2010 was an important year for UK hardcore band More Than Life. It saw them tour the country and much of Europe with fellow Brits, Dead Swans and hardcore heavyweights Defeater, which led to them gaining a lot of deserved exposure. More importantly for the quintet however, 2010 saw the release of their debut album ‘Love Let Me Go’ – which further increased their profile and saw them become the darlings of illegal bloggers webwide as well as of hardcore fans on this very website. Despite the relative buzz that briefly built up around these five assuming lads from Frome very little seemed to change. They still find themselves playing the same venues, to the same crowds; they are largely shunned by more mainstream journalistic outlets; they are still the ‘token support act’. Maybe recognition isn’t the sign of good music. Maybe the band have slipped through the cracks and have not enjoyed the deserved fruits of their labour. Or maybe, just maybe, ‘Love Let Me Go’ wasn’t as good as we first thought…
Firstly, however, it must be said that ‘LLMG’ is very impressive musically. The guitar work on the album is very affecting, creating a distinct atmosphere not found on other hardcore releases. The mournful guitar riffs in ‘Black Eyed’
and ‘Scarlet Skyline’
in particular showcase a more mature consideration, while the captivating delay-ridden chords of ‘Daisy Hill’
owe as much to post-rock as they do to more traditional hardcore. There are exceptions however, with the power-chord driven punk of the title track standing out as a prominent example of MTL failing to break the mould. The album is anchored by a strong rhythm section with precise, crisp drumming counterpointed by bass riffs which are mostly inoffensive, yet vaguely effective. However, when given enough space, the bass does provide moments of focus and intrigue - such as the moody bridge of ‘The First Night of Autumn’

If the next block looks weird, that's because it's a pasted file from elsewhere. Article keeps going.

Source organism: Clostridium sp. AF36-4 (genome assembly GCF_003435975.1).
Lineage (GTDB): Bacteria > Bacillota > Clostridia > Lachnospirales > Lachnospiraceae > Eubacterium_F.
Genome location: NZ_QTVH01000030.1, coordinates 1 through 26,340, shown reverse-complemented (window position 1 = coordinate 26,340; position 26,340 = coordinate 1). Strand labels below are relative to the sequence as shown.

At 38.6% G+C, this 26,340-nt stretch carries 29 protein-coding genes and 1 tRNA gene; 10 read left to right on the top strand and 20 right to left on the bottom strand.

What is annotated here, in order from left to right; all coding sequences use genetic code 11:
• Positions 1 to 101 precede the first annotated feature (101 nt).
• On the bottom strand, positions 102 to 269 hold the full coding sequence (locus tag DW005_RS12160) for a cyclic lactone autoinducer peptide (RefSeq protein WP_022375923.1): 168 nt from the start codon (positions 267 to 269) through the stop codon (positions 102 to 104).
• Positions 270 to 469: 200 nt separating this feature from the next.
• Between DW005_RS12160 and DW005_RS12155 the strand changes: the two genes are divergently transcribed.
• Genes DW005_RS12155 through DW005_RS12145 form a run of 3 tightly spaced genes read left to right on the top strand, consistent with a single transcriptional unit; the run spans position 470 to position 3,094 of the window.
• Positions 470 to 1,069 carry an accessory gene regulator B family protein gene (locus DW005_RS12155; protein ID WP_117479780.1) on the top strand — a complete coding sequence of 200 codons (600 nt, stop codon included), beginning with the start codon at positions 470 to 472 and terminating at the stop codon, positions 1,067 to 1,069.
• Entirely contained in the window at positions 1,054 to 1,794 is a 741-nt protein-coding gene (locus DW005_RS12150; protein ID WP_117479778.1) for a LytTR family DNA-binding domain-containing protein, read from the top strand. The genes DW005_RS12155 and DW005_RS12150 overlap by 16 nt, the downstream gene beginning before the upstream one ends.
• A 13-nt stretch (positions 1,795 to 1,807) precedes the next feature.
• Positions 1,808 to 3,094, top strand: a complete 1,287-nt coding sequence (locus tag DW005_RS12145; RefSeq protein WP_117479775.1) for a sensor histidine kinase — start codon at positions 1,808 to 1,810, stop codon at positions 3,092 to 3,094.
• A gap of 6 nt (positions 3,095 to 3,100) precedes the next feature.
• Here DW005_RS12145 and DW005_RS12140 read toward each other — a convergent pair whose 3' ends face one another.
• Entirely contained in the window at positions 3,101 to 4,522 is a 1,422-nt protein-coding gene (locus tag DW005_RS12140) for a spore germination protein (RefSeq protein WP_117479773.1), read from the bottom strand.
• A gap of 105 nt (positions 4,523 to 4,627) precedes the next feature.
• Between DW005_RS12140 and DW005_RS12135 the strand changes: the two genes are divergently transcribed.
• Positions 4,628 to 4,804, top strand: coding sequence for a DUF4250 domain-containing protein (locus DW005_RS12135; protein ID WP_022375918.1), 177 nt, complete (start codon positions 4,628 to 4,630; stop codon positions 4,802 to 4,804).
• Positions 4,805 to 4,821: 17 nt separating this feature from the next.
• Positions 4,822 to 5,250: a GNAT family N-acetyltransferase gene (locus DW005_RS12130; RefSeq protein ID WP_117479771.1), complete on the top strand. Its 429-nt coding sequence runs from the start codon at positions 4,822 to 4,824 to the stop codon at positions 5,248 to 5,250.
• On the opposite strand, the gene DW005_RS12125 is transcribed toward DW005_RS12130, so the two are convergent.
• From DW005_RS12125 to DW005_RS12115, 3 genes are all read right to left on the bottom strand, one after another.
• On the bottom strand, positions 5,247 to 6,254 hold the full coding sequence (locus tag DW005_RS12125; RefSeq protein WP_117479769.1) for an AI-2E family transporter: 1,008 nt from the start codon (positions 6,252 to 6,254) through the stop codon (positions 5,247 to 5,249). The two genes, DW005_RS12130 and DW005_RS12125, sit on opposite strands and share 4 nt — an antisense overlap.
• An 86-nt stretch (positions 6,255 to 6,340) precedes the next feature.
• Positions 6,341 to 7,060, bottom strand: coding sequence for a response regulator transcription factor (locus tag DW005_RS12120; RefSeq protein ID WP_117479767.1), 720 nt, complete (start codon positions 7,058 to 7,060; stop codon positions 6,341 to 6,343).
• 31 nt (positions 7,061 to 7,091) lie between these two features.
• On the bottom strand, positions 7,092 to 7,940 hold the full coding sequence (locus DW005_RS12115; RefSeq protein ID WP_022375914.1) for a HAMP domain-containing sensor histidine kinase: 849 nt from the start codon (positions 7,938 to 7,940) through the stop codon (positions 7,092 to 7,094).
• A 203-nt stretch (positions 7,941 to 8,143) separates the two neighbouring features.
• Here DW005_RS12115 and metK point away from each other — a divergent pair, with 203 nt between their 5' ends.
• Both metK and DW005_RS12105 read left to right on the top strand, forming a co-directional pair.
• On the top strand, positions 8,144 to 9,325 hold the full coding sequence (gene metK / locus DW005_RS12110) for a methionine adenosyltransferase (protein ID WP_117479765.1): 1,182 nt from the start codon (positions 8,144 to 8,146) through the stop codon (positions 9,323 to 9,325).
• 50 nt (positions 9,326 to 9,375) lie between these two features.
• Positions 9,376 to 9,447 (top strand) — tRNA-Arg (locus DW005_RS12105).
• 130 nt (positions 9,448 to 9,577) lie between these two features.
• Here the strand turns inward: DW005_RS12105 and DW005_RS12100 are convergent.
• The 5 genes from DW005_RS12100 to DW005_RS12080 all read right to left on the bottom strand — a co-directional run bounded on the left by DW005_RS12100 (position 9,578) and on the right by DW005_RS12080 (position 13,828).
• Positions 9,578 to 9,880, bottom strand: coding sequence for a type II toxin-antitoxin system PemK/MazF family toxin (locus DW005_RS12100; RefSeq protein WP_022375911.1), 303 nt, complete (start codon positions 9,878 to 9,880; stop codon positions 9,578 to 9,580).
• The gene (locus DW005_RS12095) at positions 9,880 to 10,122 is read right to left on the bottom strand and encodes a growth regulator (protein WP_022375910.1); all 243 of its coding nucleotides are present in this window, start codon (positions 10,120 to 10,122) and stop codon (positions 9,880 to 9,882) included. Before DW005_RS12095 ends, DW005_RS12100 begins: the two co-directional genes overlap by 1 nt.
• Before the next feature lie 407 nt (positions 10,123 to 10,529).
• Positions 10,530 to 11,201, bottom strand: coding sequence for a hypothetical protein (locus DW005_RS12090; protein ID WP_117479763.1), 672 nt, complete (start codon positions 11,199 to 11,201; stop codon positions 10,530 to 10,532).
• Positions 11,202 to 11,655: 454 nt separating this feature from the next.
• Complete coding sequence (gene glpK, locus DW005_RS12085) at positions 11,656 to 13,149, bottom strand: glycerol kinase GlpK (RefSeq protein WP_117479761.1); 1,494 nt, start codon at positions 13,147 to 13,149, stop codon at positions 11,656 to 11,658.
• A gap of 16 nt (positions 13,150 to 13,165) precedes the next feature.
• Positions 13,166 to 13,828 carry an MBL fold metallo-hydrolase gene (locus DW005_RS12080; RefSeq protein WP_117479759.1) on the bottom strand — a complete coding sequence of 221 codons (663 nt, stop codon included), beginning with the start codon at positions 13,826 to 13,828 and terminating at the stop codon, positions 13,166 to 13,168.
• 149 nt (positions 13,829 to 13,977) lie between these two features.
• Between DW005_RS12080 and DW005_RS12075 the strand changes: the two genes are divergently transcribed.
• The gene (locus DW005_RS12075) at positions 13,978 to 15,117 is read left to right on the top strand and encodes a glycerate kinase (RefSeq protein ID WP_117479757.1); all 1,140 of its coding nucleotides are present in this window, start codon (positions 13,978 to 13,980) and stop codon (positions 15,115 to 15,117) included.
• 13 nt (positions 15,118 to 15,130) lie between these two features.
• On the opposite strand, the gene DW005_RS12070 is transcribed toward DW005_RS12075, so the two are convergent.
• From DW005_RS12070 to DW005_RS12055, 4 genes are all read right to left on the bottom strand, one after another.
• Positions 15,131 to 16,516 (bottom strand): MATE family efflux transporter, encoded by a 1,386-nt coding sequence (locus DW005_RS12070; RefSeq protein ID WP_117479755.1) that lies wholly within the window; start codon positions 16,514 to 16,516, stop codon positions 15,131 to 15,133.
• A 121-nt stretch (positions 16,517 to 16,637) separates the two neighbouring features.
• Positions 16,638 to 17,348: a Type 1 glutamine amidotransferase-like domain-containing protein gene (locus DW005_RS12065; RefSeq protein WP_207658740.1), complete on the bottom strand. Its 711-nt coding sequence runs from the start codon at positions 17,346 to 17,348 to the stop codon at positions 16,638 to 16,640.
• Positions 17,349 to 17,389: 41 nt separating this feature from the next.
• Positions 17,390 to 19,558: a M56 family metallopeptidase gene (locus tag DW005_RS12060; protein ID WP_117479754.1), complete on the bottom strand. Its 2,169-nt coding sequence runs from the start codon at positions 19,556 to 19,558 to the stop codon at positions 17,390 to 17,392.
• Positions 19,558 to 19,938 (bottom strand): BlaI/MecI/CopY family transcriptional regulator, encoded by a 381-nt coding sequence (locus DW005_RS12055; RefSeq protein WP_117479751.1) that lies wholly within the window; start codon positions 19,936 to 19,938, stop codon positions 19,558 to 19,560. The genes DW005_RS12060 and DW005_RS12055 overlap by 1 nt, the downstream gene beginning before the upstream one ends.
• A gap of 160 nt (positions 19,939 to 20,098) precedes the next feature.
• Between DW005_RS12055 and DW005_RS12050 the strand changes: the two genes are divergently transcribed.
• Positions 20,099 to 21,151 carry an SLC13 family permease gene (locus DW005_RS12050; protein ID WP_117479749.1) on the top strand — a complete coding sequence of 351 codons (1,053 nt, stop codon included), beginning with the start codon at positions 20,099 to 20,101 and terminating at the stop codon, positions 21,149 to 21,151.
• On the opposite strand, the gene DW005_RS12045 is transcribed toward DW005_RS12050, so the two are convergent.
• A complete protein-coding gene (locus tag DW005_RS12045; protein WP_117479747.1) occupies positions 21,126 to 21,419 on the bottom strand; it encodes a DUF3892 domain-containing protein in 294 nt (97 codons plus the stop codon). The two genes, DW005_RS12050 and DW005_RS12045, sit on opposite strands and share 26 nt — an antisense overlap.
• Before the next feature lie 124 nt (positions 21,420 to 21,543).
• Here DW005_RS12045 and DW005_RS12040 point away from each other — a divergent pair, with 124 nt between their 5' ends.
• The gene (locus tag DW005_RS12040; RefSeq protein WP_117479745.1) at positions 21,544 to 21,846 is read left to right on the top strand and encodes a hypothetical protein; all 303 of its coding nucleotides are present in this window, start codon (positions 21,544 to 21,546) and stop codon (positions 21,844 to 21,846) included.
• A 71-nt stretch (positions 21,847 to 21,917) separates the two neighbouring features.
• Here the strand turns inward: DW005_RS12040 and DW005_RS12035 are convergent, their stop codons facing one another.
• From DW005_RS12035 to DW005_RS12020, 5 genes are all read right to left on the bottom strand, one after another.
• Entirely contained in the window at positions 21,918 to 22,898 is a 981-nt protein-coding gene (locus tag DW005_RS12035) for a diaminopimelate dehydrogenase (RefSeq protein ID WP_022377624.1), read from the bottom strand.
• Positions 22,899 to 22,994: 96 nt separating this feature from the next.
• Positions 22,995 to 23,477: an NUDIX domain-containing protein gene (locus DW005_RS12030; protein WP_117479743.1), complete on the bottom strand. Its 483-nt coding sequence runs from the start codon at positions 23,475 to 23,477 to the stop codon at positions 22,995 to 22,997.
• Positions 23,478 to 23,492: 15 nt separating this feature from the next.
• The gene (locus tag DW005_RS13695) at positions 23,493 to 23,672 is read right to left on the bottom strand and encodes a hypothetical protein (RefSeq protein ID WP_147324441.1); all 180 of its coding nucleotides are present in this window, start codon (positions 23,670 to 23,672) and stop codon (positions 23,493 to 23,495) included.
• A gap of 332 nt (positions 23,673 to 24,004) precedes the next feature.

. At times however, the drums are given license to roam free and it is at times such as this, such as the undulating tom-toms of ‘Daisy Hill’ where they really shine.
As harsh as it is to single out an individual for criticism, what really drags the quality of the album down is the limited range of vocalist, James Matthews, and lyrics which at times read like overbearing teenage poetry. Throughout the album Matthews’ vocal are extremely limited in terms of range and frequently border on monotony. Also, at times his lines end abruptly, potentially because of limited lung capacity or poor technique, but we could be kind and chalk it up to excessive presence… After all, one thing you cannot accuse Matthews or the rest of MTL of is not being passionate. Unfortunately, all too often ‘Love Let Me Go’ comes across as cringingly blunt rather than heart wrenching and poetic: the album’s opening cry of “It’s getting colder outside, let’s step out of the rain/ Black clouds still circle the sky, the gods have felt our pain” is an ominous side of what’s to come lyrically. The lyrics’ losing battle between being poetic and being corny bears much resemblance to the way in which La Dispute’s ‘Somewhere at the Bottom of the River…’s lyricism and vocal delivery has the ability to divide listeners.
Ultimately, More Than Life’s ‘Love Let Me Go’ was a very ambitious album – particularly for a debut. The solid instrumentation draws comparisons to titans such as Defeater and its sparseness and density frequently demonstrate a more forward-thinking, intelligent approach to song-writing. Unfortunately, the album’s poor lyricism (this is not always the case though, as demonstrated by the engaging portrayal of lost love and long-distance relationships in ‘Daisy Hill’ – mentioned throughout the review for good reason) and poor vocal performance are too prominent to overlook. Their overwhelming presence ultimately drags down the quality of the album considerably. This is a great shame, because at times ‘Love Let Me Go’ shows great promise from a young band.